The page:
Saturday Morning Open Thread

What’s up?

Boston University’s Bostonia magazine had a question and answer session with a professor who wrote a book about the bible in regards to homosexuality and sexuality in general. This piece is worth a read, especially in light of all the theological discussion we have had here lately. Thanks all for that, by the way! I have been enjoying it as it has made me stop and reflect on my faith.

In related news, Christian music singer and songwriter Jennifer Knapp has come out of the closet. CNN ran a profile on her, and I especially liked this quote by Knapp: “I would rather be judged before God as being an honest human being. If I am in any way unpleasing in his sight, I can only hope and pray that he gives me the opportunity to find who I am supposed to be.”

Here is yet another article critical of the Catholic Church’s handling of the sex abuse scandal. This piece was written by conservative columnist and practicing Catholic Peggy Noonan for the Wall Street Journal. She has written extensively about the Catholic Church and gives, IMHO, an accurate portrayal of the Vatican.

In the first of its kind, Nebraska just passed laws banning abortion at and after 20 weeks of pregnancy and requiring mental screening for patients who seek an abortion, according to the Guardian in the UK.

This is sad: New York City will begin charging some people living in homeless shelters rent, according to the New York Daily News. The people who will be paying rent have jobs, but are struggling and will be contributing about 44 percent of their paltry income to the city.

Here is a fascinating Science Daily story about children with a genetic condition who are not racist. Basically, those children with so-called Williams syndrome lack fear and are friendly in nature. In this study, they were found less likely than other children to stereotype based on race.

The state of Vermont voted to ban the synthetic chemical bisphenol-A (BPA) in sippy cups, water bottles, infant formula, and food containers, according to our Katy Farber in a special report for the Mighty Nest blog. Go Vermont!

What else is in the news? What’s up with you?


How To Help the Homeless

A mom at Berkeley Parents Network asked for advice on how to help a homeless woman and her 4-year-old son.

This is a big issue here in the Bay Area. I myself am conflicted as to how best to help since I get asked for money every time I go to the supermarket, drug store and other places, usually by the same people who have lived in those street corners for months if not years. We have a big homeless population here.

What I have been doing is buying the homeless newspaper from vendors if I have cash on me. (Sometimes I only have a credit card.) I also give money to my Catholic church whenever it requests a second collection for a local Catholic homeless shelter (St. Vincent de Paul).

But I am going to run the BPN mom’s letter as well as responses for other ways to help the homeless. Please add your suggestions:

Homeless family – how to help?
I was in San Francisco the other day where I ran into a homeless woman and her 4yr-old son. They were sitting on the ground at a very busy corner, reading a book. Initially I thought they were tourists waiting to get on a cable car. Almost as an afterthought it occurred to me that they had a handwritten sign, so I turned back and confirmed that they were asking for help. It turned out that they have been homeless for about a month. According to her, the family came from another state to CA because of her husband’s job, which for whatever reason didn’t happen. They don’t know anyone in the area, don’t have money to go back and are sleeping in shelters and churches. The husband goes to a labor office every day. She told me that when they do manage to get a bed in a shelter, they can’t go to sleep until 10:30pm and have to wake up at 6:30am. She said the boy has changed dramatically – became more aggressive and defensive. I was absolutely heartbroken, the feeling amplified by the fact that I have my own 4yr-old, who means the world to us, as I am sure her son does to her. All I could do at the moment was to give her some money, as well the phone number of United Way.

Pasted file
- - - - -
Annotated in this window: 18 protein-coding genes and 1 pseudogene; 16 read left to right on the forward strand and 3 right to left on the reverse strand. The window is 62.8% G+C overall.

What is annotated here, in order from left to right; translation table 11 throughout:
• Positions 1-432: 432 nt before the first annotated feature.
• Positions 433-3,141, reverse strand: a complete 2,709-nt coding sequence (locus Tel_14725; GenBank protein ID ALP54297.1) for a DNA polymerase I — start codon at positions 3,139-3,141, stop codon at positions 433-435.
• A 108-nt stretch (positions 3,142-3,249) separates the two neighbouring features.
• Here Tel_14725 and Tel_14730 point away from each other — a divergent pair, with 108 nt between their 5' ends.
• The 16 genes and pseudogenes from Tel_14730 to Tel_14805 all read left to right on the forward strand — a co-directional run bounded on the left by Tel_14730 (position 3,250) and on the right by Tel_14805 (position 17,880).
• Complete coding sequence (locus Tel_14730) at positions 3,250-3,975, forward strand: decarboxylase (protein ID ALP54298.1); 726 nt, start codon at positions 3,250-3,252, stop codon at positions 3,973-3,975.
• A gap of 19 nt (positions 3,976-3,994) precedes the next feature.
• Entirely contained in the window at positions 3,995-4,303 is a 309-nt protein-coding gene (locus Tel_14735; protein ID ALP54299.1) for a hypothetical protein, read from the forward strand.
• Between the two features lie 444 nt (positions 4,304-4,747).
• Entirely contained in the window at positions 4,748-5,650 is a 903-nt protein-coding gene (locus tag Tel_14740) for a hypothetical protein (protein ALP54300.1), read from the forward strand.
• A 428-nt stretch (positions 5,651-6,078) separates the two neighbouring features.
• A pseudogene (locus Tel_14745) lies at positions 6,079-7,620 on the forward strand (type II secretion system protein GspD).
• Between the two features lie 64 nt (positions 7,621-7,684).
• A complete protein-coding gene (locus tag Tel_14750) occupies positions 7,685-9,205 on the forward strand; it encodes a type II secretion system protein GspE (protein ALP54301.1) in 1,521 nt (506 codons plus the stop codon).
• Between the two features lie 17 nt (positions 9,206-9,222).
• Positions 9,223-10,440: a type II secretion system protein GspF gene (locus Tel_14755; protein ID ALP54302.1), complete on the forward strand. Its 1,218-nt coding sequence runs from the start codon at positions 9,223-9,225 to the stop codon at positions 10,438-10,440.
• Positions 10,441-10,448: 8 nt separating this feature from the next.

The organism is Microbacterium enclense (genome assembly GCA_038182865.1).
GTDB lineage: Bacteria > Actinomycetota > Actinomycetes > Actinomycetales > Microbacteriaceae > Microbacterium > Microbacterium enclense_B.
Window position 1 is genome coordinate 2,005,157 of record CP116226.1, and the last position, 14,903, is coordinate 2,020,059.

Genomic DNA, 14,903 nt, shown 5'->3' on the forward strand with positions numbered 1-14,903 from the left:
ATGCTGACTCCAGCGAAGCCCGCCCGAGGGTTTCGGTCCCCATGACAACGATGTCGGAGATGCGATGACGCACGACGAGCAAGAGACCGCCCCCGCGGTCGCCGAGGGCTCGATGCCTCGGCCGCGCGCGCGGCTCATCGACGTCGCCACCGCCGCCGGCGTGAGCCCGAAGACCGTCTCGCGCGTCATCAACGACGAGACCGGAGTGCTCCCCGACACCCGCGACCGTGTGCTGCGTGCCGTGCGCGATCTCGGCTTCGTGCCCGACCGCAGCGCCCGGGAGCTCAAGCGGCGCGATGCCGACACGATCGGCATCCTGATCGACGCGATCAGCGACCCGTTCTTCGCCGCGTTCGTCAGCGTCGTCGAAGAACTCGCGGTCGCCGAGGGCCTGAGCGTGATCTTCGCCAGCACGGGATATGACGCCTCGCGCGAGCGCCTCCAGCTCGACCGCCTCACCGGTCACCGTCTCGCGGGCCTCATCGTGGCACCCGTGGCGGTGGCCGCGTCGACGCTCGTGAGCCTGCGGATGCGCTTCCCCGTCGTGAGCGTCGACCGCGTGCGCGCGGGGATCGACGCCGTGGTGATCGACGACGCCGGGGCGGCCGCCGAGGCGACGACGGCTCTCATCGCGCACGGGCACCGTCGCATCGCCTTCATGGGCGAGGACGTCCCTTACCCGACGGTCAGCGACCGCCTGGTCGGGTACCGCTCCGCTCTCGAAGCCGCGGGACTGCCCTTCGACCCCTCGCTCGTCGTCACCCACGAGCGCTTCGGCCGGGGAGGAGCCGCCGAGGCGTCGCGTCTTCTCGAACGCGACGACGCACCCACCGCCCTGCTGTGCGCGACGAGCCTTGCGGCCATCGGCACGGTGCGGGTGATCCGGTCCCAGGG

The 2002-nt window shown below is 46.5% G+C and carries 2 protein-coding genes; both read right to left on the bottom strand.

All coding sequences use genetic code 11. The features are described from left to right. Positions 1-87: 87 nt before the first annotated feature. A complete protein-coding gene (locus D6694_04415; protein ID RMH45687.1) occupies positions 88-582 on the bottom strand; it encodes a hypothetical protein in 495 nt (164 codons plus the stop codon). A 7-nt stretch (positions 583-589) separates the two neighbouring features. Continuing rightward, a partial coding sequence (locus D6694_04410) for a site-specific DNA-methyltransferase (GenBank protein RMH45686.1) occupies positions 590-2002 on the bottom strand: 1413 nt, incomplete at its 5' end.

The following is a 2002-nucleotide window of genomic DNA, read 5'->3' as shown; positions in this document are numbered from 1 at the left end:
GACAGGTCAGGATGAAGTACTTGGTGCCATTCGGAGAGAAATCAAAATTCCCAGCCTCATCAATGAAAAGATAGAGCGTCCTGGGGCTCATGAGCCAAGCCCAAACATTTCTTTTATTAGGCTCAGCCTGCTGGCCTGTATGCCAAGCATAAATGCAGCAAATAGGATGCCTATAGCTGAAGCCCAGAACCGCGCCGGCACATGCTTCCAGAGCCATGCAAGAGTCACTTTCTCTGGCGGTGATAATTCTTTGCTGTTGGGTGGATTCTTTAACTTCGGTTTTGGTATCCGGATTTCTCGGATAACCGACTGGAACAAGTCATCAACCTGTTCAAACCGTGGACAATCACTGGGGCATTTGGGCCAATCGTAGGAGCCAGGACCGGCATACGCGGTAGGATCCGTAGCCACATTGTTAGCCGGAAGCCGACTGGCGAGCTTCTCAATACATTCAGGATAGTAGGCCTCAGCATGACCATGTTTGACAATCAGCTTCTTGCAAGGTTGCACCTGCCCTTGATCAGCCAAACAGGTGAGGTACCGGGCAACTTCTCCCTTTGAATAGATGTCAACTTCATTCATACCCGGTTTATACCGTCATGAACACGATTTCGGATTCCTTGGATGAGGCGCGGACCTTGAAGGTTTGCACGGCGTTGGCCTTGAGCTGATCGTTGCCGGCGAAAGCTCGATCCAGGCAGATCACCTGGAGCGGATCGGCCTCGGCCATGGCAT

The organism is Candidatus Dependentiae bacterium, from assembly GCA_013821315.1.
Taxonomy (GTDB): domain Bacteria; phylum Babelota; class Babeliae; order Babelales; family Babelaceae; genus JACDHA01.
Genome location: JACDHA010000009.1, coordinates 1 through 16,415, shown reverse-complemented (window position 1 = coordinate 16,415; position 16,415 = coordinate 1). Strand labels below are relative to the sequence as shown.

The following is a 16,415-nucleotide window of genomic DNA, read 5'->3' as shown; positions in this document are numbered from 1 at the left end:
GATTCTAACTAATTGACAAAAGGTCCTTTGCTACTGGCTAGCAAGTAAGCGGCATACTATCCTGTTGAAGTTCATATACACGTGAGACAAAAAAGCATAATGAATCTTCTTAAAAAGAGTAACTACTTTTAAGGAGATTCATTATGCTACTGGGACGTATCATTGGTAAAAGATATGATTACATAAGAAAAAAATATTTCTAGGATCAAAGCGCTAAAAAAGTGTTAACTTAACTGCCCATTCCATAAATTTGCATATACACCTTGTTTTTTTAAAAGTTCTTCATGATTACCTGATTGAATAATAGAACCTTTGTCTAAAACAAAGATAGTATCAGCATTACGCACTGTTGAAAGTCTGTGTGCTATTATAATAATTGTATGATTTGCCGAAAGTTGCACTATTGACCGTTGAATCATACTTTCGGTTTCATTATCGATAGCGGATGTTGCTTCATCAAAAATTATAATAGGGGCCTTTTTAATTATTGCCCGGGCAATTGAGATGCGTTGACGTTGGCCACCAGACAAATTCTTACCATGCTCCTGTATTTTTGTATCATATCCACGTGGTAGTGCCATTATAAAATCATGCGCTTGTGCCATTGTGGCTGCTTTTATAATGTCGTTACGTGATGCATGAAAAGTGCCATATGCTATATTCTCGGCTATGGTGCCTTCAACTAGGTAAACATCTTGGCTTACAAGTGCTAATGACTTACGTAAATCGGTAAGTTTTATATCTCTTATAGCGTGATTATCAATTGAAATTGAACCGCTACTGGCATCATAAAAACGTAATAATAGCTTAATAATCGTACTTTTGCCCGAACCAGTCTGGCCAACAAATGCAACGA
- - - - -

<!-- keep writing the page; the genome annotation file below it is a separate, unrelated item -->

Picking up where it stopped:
I have their first names and she gave me the phone number of organization, where she calls every day to find a bed. I should have asked for more information, but I was just flustered, I guess, and wasn’t thinking clearly at the moment. I can’t stop thinking about them and the little boy who might or might not have a place to sleep tonight. While I understand that I couldn’t just take them into my home, I do feel tremendously guilty for not doing more. But what? We are by no means wealthy, just your average four-people, one-income family. I called and emailed several organizations and received one not very promising response – the family should call such and such number to try to get into a long-term shelter, but there is a very long waiting list. I am not sure what I expected – someone to tell me, oh yes, there is a vacant apartment and a free day care, send them my way. I understand that this family is just one of many struggling families, and the little boy is one of many-many unfortunate kids. But this fact doesn’t make this particular situation any less sad and frustrating. I will try to locate them and would like to learn from this community about meaningful ways to help them if I do manage to find them.
the world is not fair

Here were the responses:

Bless your heart for the care and concern you have taken for this family – I’m not sure I would have been so thorough had I come across them myself. I can’t offer much advice, but I will mention the Bay Area Crisis Nursery in Concord; it’s worth a call. (925) 685-8052 (0-5 years) (925) 685-3695 (6-11 years). They help families during times of crisis, and although it’s a bit of a distance for this family to travel, I believe they offer BART and cab vouchers. From what I remember, it’s mainly a safe, nurturing place for the child to go while the parent finds work (or works out whatever crisis is occuring). Children stay for the day or overnight for several weeks, and while it’s not an ideal situation for this family (the whole family can’t stay together), it makes sense to call them and see what they can tell you. Best of luck.